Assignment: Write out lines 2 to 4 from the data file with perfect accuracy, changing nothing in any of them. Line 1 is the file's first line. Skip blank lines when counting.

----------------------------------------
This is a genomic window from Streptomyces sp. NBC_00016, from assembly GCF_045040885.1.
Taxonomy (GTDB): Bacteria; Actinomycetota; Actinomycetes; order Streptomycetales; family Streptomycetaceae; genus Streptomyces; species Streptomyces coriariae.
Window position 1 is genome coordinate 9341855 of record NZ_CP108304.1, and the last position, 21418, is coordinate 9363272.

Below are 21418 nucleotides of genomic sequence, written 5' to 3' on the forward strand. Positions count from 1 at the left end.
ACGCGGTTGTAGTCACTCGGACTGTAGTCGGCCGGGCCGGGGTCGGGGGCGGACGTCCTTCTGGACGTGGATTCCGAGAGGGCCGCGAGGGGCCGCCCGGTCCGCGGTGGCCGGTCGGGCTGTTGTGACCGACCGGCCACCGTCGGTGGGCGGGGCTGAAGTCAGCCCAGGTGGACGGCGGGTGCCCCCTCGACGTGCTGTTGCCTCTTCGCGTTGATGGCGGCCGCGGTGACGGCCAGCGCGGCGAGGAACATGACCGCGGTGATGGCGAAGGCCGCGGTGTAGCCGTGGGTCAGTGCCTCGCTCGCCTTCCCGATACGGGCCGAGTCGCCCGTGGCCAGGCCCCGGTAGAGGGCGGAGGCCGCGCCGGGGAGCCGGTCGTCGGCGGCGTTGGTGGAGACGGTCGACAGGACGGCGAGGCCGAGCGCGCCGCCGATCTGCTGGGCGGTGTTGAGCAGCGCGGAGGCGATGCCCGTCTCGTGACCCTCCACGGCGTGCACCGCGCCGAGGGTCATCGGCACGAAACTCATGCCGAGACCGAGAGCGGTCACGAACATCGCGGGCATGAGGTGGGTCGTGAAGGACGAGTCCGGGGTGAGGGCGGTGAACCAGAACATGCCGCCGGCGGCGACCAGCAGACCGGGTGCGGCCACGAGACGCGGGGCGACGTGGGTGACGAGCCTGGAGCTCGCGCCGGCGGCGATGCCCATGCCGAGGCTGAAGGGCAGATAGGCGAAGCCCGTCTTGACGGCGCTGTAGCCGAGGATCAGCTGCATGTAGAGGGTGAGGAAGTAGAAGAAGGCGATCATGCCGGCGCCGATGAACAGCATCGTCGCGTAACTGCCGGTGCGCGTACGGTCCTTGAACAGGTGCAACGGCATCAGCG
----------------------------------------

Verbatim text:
Taxonomy (GTDB): Bacteria; Actinomycetota; Actinomycetes; order Streptomycetales; family Streptomycetaceae; genus Streptomyces; species Streptomyces coriariae.
Window position 1 is genome coordinate 9341855 of record NZ_CP108304.1, and the last position, 21418, is coordinate 9363272.

Below are 21418 nucleotides of genomic sequence, written 5' to 3' on the forward strand. Positions count from 1 at the left end.